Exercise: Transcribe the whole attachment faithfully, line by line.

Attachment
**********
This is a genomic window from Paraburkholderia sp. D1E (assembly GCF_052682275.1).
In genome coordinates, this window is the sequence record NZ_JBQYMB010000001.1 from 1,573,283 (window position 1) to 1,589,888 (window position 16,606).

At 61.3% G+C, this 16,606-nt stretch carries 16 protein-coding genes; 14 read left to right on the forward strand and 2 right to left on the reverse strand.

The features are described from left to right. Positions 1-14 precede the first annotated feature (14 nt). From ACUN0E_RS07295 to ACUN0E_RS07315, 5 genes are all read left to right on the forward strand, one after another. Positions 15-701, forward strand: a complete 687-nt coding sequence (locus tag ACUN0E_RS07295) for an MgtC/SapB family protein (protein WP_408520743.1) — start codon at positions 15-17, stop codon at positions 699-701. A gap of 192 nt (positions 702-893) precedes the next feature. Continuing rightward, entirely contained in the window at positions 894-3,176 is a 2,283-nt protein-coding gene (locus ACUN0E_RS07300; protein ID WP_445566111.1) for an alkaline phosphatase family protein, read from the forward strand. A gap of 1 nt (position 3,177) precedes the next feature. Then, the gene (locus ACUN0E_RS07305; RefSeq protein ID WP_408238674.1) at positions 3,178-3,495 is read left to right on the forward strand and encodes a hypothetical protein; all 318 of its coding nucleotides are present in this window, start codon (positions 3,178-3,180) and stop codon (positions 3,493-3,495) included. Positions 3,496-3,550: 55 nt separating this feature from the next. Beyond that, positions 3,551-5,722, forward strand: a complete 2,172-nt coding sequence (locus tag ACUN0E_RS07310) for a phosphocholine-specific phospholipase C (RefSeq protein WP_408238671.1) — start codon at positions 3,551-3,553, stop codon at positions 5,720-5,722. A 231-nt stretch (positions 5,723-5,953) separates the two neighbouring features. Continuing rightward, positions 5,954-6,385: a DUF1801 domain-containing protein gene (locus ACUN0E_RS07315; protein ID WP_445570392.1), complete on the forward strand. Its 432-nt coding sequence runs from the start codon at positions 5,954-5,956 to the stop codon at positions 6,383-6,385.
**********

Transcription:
This is a genomic window from Paraburkholderia sp. D1E (assembly GCF_052682275.1).
In genome coordinates, this window is the sequence record NZ_JBQYMB010000001.1 from 1,573,283 (window position 1) to 1,589,888 (window position 16,606).

At 61.3% G+C, this 16,606-nt stretch carries 16 protein-coding genes; 14 read left to right on the forward strand and 2 right to left on the reverse strand.

The features are described from left to right. Positions 1-14 precede the first annotated feature (14 nt). From ACUN0E_RS07295 to ACUN0E_RS07315, 5 genes are all read left to right on the forward strand, one after another. Positions 15-701, forward strand: a complete 687-nt coding sequence (locus tag ACUN0E_RS07295) for an MgtC/SapB family protein (protein WP_408520743.1) — start codon at positions 15-17, stop codon at positions 699-701. A gap of 192 nt (positions 702-893) precedes the next feature. Continuing rightward, entirely contained in the window at positions 894-3,176 is a 2,283-nt protein-coding gene (locus ACUN0E_RS07300; protein ID WP_445566111.1) for an alkaline phosphatase family protein, read from the forward strand. A gap of 1 nt (position 3,177) precedes the next feature. Then, the gene (locus ACUN0E_RS07305; RefSeq protein ID WP_408238674.1) at positions 3,178-3,495 is read left to right on the forward strand and encodes a hypothetical protein; all 318 of its coding nucleotides are present in this window, start codon (positions 3,178-3,180) and stop codon (positions 3,493-3,495) included. Positions 3,496-3,550: 55 nt separating this feature from the next. Beyond that, positions 3,551-5,722, forward strand: a complete 2,172-nt coding sequence (locus tag ACUN0E_RS07310) for a phosphocholine-specific phospholipase C (RefSeq protein WP_408238671.1) — start codon at positions 3,551-3,553, stop codon at positions 5,720-5,722. A 231-nt stretch (positions 5,723-5,953) separates the two neighbouring features. Continuing rightward, positions 5,954-6,385: a DUF1801 domain-containing protein gene (locus ACUN0E_RS07315; protein ID WP_445570392.1), complete on the forward strand. Its 432-nt coding sequence runs from the start codon at positions 5,954-5,956 to the stop codon at positions 6,383-6,385.